“CDC and my Administration are doing a GREAT job of handling Coronavirus, including the very early closing of our borders to certain areas of the world. It was opposed by the Dems, ‘too soon’, but turned out to be the correct decision. No matter how well we do, however, the Democrats talking point is that we are doing badly. If the virus disappeared tomorrow, they would say we did a really poor, and even incompetent, job. Not fair, but it is what it is. So far, by the way, we have not had one death. Let’s keep it that way!”Get an informed guide to the global outbreak with our daily coronavirus newsletter.
At a news conference, Mr. Trump was asked about his previous criticisms of the Obama administration’s handling of Ebola in 2014. He responded: “At that time, nobody had ever even heard of Ebola or ever conceived of something where you basically — the people would disintegrate. And we’re still working on Ebola.” He went on saying, “The level of death with Ebola — you know, at the time, it was a virtual hundred percent.”
This was exaggerated. Ebola got its name from a 1976 outbreak. The average fatality rate is around 50 percent, but has ranged from 27 percent in Sierra Leone during the 2014 to 2016 outbreak to 88 percent in the Democratic Republic of Congo in 1976. Ebola is spread through direct contact with the bodily fluids of an infected person, while the coronavirus can be transmitted more easily, through close contact or droplets from sneezes and coughs.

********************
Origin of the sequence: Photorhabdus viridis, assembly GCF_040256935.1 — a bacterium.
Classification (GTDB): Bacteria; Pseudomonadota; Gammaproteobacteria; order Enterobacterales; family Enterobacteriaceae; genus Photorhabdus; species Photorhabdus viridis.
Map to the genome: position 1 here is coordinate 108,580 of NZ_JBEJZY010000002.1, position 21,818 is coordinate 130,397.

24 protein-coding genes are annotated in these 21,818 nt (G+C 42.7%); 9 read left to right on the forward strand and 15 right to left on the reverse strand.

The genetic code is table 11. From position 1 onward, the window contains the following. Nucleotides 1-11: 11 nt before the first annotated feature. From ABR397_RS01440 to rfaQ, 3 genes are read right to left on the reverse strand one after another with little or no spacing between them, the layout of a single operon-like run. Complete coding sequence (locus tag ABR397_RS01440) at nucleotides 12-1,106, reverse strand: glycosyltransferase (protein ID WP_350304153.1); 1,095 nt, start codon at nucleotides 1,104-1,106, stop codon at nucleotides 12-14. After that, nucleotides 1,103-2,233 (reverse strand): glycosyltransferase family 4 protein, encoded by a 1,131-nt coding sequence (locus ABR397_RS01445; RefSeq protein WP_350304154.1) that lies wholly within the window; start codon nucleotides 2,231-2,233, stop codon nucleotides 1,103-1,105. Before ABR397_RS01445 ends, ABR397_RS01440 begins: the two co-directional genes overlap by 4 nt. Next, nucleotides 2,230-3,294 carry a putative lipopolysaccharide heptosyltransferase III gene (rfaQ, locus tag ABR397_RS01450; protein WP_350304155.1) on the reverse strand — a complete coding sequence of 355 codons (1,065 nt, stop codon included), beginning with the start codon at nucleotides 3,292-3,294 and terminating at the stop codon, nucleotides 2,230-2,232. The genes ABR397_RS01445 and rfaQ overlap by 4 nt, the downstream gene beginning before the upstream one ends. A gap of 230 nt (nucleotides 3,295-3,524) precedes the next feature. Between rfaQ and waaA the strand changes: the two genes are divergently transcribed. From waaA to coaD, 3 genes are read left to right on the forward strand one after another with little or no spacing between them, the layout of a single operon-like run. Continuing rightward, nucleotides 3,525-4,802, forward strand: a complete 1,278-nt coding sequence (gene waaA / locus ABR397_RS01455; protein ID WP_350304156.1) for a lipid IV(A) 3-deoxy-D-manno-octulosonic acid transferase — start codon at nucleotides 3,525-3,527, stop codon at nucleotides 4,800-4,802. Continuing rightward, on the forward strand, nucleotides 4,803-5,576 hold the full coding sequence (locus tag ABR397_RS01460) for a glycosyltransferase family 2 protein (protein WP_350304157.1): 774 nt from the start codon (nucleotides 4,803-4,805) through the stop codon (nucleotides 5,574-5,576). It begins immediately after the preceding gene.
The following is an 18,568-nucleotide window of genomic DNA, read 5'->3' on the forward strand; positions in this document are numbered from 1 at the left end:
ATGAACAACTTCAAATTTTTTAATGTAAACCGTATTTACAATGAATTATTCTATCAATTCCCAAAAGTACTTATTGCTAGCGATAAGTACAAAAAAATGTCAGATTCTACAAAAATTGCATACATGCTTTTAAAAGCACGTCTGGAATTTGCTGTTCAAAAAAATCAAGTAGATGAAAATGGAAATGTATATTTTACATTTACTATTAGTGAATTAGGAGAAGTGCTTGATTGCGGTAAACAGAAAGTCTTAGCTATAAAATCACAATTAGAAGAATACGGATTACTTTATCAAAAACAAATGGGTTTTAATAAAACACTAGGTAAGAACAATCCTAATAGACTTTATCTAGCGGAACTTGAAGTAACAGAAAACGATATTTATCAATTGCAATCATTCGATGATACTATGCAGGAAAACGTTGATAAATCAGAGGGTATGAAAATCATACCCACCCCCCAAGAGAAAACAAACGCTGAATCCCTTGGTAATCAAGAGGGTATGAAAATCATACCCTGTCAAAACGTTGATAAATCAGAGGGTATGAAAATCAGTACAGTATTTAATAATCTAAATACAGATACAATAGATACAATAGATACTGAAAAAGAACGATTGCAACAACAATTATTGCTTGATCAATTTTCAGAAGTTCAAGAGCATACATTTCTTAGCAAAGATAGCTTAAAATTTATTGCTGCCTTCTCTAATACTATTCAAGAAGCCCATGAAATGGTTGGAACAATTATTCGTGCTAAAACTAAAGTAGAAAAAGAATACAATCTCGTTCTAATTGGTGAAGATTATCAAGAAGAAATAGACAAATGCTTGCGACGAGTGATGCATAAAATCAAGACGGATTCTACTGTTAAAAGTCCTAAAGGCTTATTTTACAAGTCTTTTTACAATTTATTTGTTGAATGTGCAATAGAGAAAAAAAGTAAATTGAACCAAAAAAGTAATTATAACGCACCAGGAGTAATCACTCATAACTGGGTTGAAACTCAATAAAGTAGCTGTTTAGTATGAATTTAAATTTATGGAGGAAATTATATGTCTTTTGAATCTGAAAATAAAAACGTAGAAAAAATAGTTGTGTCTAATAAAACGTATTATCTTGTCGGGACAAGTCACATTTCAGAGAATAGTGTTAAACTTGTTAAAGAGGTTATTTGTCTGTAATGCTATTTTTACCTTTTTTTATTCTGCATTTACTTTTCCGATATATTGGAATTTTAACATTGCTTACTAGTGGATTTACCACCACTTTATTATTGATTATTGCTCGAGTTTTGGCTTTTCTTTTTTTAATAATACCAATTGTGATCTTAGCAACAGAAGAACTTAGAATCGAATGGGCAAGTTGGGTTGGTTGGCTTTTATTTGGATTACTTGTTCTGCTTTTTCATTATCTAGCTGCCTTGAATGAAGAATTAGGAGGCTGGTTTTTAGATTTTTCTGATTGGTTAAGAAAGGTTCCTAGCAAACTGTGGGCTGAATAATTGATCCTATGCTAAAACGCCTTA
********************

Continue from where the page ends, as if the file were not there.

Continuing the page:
Cases are confirmed in more than 30 countries. Vice President Mike Pence is given the job of leading the coronavirus response in the U.S.
At a news conference at the White House, Mr. Trump addressed Democratic criticism of his response:
“We should all be working together,” he said. He added: “All they’re trying to do is get a political advantage. This isn’t about political advantage. We’re all trying to do the right thing. They shouldn’t be saying: ‘This is terrible. President Trump isn’t asking for enough money.’ How stupid a thing to say. If they want to give us more money, that’s OK.”
The president responded to whether U.S. schools should prepare for the virus:
“I think every aspect of our society should be prepared. I don’t think it’s going to come to that, especially with the fact that we’re going down, not up. We’re going very substantially down, not up. But, yeah, I think schools should be preparing and, you know, get ready just in case.” He added: “We have it so well under control. I mean, we really have done a very good job.”
His claim about cases “going very substantially down” was false and contradicted what the secretary of health and human services and a top official from the Centers for Disease Control and Prevention had said moments earlier in the same news conference: that they expected “more cases.”